Young people trust influencers less

Recent YPulse studies show that the younger generation is less sensitive to mega-influencers than in the past. But while this is true of Americans and Europeans, the French are the exception, and continue to place more importance on the star influencers of social networks.


Among the younger generations, the big influencers are becoming less influential…than the small ones! That’s the paradoxical finding of YPulse, the market research specialist that tracks the habits of Gen Z and Millennials…


But while the phenomenon is true in America and Europe, young French people are resisting, and continue to place their trust in the recommendations of big influencers.


The first YPulse study was conducted from February 13 to 25, 2024, among 1,500 people aged 13 to 39 in the United States and Canada.


Dislike for big influencers


According to the study, young people on the other side of the Atlantic are now wary of influencers who are too popular. 65% of 13-39 year-olds say they prefer recommendations from content creators followed by smaller communities…



This evolution can probably be linked to the distrust also shown towards overly intense advertising activity, which is generally the hallmark of the biggest influencers. 61% of young Americans say they “trust an influencer less if they publish too much advertising content”.


In fact, for the majority, when you like it, you don’t count it! 55% of young Americans surveyed say they don’t care how many subscribers follow a content creator…


Across the Atlantic, 44% of 13-39 year-olds believe that influencers don’t have as much power as they used to. In fact, 78% place more importance on what their friends buy than on what an influencer buys!


Europeans less fond of big influencers…


YPulse also noted the waning aura of influencers on the Old Continent in a recent study, WE Influencers Anonymous .


According to this study, 47% (three points more than Americans) of Europeans aged 13 to 39 believe that influencers no longer have the power they once had.


The very young, however, remain slightly more susceptible to influence from these “famous strangers”. 64% of 8-12 year-olds say they would buy something recommended by an online influencer. But “only” 56% of 13-17 year-olds would do so.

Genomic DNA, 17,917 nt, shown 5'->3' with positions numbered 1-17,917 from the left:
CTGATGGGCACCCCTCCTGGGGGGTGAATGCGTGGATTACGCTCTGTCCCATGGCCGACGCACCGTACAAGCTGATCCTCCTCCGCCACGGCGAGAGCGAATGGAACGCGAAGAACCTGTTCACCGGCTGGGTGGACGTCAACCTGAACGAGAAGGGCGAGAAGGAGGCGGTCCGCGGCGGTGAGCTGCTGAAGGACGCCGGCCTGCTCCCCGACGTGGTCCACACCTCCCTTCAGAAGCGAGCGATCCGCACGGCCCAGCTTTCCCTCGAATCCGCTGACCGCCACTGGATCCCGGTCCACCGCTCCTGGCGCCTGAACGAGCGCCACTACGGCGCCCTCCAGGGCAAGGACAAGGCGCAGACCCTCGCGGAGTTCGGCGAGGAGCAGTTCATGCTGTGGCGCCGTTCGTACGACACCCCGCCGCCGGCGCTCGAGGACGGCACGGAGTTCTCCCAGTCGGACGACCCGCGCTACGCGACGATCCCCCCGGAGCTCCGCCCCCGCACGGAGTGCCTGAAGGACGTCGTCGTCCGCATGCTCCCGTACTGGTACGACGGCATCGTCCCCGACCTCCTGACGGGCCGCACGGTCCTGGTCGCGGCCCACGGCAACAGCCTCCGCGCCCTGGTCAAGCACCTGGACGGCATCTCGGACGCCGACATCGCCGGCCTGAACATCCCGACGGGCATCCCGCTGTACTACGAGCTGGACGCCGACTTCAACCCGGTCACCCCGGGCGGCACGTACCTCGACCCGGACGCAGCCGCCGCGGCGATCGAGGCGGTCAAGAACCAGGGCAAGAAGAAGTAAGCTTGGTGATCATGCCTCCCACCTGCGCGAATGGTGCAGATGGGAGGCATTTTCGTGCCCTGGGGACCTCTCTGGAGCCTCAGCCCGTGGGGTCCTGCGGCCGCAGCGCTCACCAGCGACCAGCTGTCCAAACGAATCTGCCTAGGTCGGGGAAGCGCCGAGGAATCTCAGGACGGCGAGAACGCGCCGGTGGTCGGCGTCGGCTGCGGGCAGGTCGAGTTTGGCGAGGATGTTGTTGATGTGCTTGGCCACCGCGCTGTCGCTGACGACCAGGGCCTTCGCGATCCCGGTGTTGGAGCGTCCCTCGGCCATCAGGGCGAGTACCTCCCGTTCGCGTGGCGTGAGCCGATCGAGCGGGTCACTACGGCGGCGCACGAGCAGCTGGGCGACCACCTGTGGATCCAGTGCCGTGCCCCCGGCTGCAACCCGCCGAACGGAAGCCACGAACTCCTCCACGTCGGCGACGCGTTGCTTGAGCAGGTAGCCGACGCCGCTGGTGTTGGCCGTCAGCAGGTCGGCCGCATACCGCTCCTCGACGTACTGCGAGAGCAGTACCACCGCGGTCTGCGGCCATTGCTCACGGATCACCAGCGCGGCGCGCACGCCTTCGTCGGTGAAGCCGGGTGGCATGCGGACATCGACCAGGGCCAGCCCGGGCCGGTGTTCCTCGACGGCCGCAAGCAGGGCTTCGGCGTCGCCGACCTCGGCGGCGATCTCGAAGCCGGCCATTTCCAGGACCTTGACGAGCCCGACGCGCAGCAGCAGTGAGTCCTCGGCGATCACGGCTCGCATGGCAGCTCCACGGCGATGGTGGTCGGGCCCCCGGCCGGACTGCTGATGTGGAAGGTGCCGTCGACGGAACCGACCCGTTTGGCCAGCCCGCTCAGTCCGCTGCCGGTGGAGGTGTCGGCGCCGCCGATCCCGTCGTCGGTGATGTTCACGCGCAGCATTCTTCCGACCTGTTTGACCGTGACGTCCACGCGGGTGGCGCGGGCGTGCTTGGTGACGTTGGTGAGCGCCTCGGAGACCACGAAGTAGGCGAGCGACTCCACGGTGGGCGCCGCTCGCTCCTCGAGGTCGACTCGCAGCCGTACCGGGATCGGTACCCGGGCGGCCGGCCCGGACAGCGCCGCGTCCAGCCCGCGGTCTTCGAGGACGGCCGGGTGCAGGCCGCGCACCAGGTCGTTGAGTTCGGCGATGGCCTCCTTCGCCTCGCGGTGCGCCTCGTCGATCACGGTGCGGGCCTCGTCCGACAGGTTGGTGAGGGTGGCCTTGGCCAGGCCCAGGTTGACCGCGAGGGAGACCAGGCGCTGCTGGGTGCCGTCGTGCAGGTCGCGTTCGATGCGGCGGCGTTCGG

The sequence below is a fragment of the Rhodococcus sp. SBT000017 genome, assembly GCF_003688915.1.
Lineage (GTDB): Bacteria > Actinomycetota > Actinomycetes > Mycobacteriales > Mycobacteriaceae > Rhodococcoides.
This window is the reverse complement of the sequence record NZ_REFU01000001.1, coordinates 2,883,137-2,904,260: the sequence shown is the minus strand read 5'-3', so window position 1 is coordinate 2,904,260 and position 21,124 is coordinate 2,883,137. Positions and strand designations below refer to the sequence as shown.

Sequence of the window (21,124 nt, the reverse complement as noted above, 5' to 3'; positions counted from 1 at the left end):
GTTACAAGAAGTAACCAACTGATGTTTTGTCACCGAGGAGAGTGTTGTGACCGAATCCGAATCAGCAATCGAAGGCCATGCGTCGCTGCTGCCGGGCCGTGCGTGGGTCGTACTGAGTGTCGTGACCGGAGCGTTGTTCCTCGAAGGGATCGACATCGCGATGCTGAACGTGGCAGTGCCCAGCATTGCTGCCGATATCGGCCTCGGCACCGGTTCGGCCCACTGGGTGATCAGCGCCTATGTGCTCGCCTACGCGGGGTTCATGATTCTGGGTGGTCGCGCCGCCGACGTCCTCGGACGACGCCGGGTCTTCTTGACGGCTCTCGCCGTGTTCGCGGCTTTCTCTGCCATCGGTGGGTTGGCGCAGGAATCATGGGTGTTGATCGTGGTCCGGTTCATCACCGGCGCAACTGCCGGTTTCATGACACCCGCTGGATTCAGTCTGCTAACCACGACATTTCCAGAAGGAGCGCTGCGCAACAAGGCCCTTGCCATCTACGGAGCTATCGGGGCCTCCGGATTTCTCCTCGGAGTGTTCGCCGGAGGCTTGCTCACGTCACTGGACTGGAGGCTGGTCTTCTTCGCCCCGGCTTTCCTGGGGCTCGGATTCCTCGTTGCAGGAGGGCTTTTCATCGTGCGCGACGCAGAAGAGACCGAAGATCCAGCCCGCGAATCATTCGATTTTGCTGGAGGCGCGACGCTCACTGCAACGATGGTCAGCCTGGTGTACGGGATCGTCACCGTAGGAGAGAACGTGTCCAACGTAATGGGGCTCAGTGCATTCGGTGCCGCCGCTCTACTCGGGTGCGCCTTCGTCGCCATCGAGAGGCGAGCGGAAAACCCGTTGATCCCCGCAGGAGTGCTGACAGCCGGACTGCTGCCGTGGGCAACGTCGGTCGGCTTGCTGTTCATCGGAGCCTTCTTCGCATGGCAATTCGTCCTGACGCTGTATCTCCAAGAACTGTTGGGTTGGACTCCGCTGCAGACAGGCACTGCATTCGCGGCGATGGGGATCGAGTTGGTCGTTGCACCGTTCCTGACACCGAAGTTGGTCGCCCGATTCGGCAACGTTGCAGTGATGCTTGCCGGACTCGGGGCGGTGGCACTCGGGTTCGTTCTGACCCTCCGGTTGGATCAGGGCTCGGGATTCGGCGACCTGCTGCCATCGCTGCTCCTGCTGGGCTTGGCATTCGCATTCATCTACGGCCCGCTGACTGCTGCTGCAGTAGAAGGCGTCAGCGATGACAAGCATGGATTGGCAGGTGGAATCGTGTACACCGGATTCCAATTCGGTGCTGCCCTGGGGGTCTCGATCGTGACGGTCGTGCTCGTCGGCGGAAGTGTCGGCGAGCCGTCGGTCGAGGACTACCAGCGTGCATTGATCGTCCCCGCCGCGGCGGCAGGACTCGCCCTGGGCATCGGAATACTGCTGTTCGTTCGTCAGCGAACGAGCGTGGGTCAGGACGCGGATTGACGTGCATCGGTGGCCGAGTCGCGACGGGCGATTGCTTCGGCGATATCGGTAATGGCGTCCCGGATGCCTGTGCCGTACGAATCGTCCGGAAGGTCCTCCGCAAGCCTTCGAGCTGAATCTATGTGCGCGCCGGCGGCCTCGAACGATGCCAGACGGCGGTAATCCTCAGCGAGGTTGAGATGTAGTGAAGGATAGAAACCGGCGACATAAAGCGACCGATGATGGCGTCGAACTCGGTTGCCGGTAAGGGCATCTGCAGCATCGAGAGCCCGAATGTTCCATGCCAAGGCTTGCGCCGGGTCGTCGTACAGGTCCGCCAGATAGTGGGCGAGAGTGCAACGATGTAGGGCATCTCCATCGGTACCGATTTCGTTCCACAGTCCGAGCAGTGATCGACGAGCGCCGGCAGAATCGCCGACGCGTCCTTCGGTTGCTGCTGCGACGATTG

French exception


Departing from this general European average and growing disenchantment, young French people nevertheless continue to “kiffer” their influencers, and in particular, the heavyweights.


38% of French people aged 13 to 39 (i.e. nine points more than the average for other young Europeans, including English, Germans, Spaniards and Italians) say they are more inclined to listen to a product recommendation from an influencer with a large community of followers than from a smaller one.


And “only” 39% of young French people (versus 55% for the average of other young Europeans…) say they are prepared to listen to product recommendations from influencers, regardless of the number of their followers…


Could this ever-present aura of the big influencers be explained by the fact that young people readily project themselves into such and such a “profession”? 42% of 13-39 year-olds in France (8 points more than in other European countries) believe they already play an “influencer” role with their group of friends, testing new products and recommending them to their circle.


And these young French improvisers also venture beyond their own circle of friends. According to YPulse’s WE Social Media Behavior report, France ranks second in the world for the number of young people creating content recommending products to an audience beyond their friends and family. 47% of French 13-39 year-olds (compared with 33% of other young Europeans) say they have recommended a product on social media… A far cry from the Baby Boomers and their rejection of the consumer society in 1968!


However, the French public authorities have not been idle in the face of the risks of influencers taking hold of vulnerable young people. A year ago, Parliament adopted a bill on influencers. Since then, the law has given influencers greater control, requiring them to be more transparent about the advertising nature, if any, of their publications.


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Featured Photo: © Getty Images/Unsplash

Picture of Sophie Michentef
Sophie Michentef
Sophie Michentef has worked for more than 30 years in the professional press. For fifteen years, she managed the French and international editorial staff of the Journal du Textile. She now puts her press, textile, fashion, and luxury expertise at the service of newspapers, professional organizations, and companies.

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